Album Review: Daniel Romano — Come Cry with Me
Okay, okay; so we all know country songs often tells sad tales about broken hearts, shattered love, missed opportunities, tears on our pillows, and the ache of the memory of the lover that got away. Tender pedal steel breaks imitate our the aching beauty of our forlorn hearts; jagged lead guitars remind us of our falling tears; the call and response of a duet reminds us of why we took the chance on love in the first place and why we regret our losses, whether we or our lover walked away.
In the proud tradition of George Jones, Hank Williams, Hank Snow, Gram Parsons and Emmylou Harris, Canadian-born singer Daniel Romano delivers an album full of sad songs and tears-in-beer tales of irreparable loss. As if the very title didn’t let us in on the secret, Romano captures lonesome not only in his poignant-with-an-ironic-twist lyrics but also with his luscious arrangements that give a full nod to traditional country. Aaron Goldstein’s sonic steel, Natalie Walker’s soaring fiddle, and the heavenly harmonies of Julie Doiron, Misha Bower, Tamara Lindeman, and Dallas Good provide the rich background for Romano’s baritone vocals.
The song that’s getting the most airplay, “That’s the Very Moment,” is characteristic of many on the album. The singer wakes “with a full and happy heart/On another sunny day” he can’t wait to start; although he waits for the phone to ring to hear his lover’s voice, the call never comes. He decides to go to visit her, and sure enough she’s with another man. The singer’s longing and anticipation keep him going just before the moment he sees them, but in the moment he sees two silhouettes on the shade, he loses it all. As with any good shuffle, twin fiddles launch “That’s the Very Moment,” and toward the very end of the song, a chorus echoing the refrain reminds us of early George Jones songs.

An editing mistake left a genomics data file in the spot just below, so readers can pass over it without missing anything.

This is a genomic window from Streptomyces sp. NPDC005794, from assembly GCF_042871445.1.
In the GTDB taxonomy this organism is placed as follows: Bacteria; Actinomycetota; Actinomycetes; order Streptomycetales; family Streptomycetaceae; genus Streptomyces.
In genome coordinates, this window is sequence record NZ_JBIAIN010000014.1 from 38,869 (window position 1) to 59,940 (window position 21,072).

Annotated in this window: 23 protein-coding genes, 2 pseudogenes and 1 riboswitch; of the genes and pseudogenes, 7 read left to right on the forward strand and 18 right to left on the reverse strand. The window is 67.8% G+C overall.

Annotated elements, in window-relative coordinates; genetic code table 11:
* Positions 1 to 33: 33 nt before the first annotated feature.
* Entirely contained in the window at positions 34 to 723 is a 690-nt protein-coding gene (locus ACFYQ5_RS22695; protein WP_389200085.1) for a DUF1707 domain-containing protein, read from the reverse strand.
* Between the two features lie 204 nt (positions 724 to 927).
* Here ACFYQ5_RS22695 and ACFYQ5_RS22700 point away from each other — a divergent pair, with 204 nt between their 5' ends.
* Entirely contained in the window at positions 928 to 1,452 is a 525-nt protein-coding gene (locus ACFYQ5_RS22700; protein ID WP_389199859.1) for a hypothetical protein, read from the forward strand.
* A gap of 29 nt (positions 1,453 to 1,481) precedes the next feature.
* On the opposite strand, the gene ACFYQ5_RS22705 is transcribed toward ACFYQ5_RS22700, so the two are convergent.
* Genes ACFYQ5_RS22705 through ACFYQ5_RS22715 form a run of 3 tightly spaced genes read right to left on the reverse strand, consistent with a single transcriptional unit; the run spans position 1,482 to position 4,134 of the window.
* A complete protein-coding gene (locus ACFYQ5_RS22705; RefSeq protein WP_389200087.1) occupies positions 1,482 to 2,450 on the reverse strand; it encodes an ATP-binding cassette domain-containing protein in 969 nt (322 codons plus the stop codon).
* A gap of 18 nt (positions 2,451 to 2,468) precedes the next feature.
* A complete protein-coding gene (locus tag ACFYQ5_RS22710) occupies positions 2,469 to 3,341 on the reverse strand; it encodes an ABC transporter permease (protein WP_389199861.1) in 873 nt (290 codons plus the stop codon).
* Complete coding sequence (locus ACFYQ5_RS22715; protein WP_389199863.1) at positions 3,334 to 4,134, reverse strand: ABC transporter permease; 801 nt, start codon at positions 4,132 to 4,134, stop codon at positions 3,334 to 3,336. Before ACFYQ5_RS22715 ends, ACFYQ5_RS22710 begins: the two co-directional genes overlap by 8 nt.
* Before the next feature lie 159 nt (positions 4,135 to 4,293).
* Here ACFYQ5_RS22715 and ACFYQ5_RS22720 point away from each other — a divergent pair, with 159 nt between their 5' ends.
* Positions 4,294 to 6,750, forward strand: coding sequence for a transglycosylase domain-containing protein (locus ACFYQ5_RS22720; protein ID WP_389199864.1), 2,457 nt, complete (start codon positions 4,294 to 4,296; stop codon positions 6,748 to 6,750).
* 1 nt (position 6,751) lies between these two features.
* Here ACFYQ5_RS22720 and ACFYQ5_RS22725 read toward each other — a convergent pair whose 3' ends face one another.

On the opening track, “Middle Child,” the protagonist narrates the sad story—according to Romano, a true story of one of his friends—of a mother who gives up her middle child for adoption. The result? The narrator spends his life “living at the bottom of a bottle/spent my life on a bar stool all alone/never knowing why she sent me from my home.” At least the boy named Sue got to confront his deserter, but this middle child’s mother dies before he can find her to ask her why she gave him up. “Just between You and Me” recalls the duets of George and Tammy; this pair of lovers “healed each other close/in our true love sweet blindness,” but another man and another woman, a house, and a baby stand between them. The words “all that’s just between you and me” cuts nicely two ways: their love is their secret (between them), and these other obstacles stand between them and enduring unity.
“Chicken Bill,” a foot-stompin’ twang fest about a man named Bill, a chicken farmer who’s also “chicken” when it comes to loving his wife, and “When I was Abroad,” a pop-inflected waltz about wandering are the two missteps on the album, even as they showcase Romano’s crafty way with words.
At his best, Romano delivers traditional country music, even if his wink-and-a-nod lyrics reveal with earnest wit the irony that often lies beneath even the saddest stories of love and loss.
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